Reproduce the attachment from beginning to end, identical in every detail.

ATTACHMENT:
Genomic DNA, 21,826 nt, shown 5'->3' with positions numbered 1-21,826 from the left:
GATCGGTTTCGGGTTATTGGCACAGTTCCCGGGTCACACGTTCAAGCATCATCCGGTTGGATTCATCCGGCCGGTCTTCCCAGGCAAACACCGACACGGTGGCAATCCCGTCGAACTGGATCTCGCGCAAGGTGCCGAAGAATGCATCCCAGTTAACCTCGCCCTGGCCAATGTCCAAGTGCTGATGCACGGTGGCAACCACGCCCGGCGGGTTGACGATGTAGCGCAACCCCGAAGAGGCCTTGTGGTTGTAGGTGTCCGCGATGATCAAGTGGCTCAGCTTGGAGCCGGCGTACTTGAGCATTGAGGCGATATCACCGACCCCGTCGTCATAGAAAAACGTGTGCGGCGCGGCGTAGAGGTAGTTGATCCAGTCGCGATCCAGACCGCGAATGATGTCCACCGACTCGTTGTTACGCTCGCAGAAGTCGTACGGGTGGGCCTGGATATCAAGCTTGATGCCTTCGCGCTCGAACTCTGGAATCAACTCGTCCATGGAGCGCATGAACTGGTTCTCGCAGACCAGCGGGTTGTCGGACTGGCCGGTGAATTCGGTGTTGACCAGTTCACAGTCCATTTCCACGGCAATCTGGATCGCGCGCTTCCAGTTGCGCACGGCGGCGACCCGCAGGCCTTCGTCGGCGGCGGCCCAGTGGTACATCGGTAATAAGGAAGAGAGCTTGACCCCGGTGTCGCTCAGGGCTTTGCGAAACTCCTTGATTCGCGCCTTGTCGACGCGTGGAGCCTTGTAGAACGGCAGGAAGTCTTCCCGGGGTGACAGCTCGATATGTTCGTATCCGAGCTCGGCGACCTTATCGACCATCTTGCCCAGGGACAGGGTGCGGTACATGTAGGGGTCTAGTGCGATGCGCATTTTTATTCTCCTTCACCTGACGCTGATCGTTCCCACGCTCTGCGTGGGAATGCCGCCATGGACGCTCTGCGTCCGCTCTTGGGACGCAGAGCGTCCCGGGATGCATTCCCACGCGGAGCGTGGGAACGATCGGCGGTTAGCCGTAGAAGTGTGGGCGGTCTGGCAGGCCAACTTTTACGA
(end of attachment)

Genomic DNA, 21,826 nt, shown 5'->3' with positions numbered 1-21,826 from the left:
GATCGGTTTCGGGTTATTGGCACAGTTCCCGGGTCACACGTTCAAGCATCATCCGGTTGGATTCATCCGGCCGGTCTTCCCAGGCAAACACCGACACGGTGGCAATCCCGTCGAACTGGATCTCGCGCAAGGTGCCGAAGAATGCATCCCAGTTAACCTCGCCCTGGCCAATGTCCAAGTGCTGATGCACGGTGGCAACCACGCCCGGCGGGTTGACGATGTAGCGCAACCCCGAAGAGGCCTTGTGGTTGTAGGTGTCCGCGATGATCAAGTGGCTCAGCTTGGAGCCGGCGTACTTGAGCATTGAGGCGATATCACCGACCCCGTCGTCATAGAAAAACGTGTGCGGCGCGGCGTAGAGGTAGTTGATCCAGTCGCGATCCAGACCGCGAATGATGTCCACCGACTCGTTGTTACGCTCGCAGAAGTCGTACGGGTGGGCCTGGATATCAAGCTTGATGCCTTCGCGCTCGAACTCTGGAATCAACTCGTCCATGGAGCGCATGAACTGGTTCTCGCAGACCAGCGGGTTGTCGGACTGGCCGGTGAATTCGGTGTTGACCAGTTCACAGTCCATTTCCACGGCAATCTGGATCGCGCGCTTCCAGTTGCGCACGGCGGCGACCCGCAGGCCTTCGTCGGCGGCGGCCCAGTGGTACATCGGTAATAAGGAAGAGAGCTTGACCCCGGTGTCGCTCAGGGCTTTGCGAAACTCCTTGATTCGCGCCTTGTCGACGCGTGGAGCCTTGTAGAACGGCAGGAAGTCTTCCCGGGGTGACAGCTCGATATGTTCGTATCCGAGCTCGGCGACCTTATCGACCATCTTGCCCAGGGACAGGGTGCGGTACATGTAGGGGTCTAGTGCGATGCGCATTTTTATTCTCCTTCACCTGACGCTGATCGTTCCCACGCTCTGCGTGGGAATGCCGCCATGGACGCTCTGCGTCCGCTCTTGGGACGCAGAGCGTCCCGGGATGCATTCCCACGCGGAGCGTGGGAACGATCGGCGGTTAGCCGTAGAAGTGTGGGCGGTCTGGCAGGCCAACTTTTACGA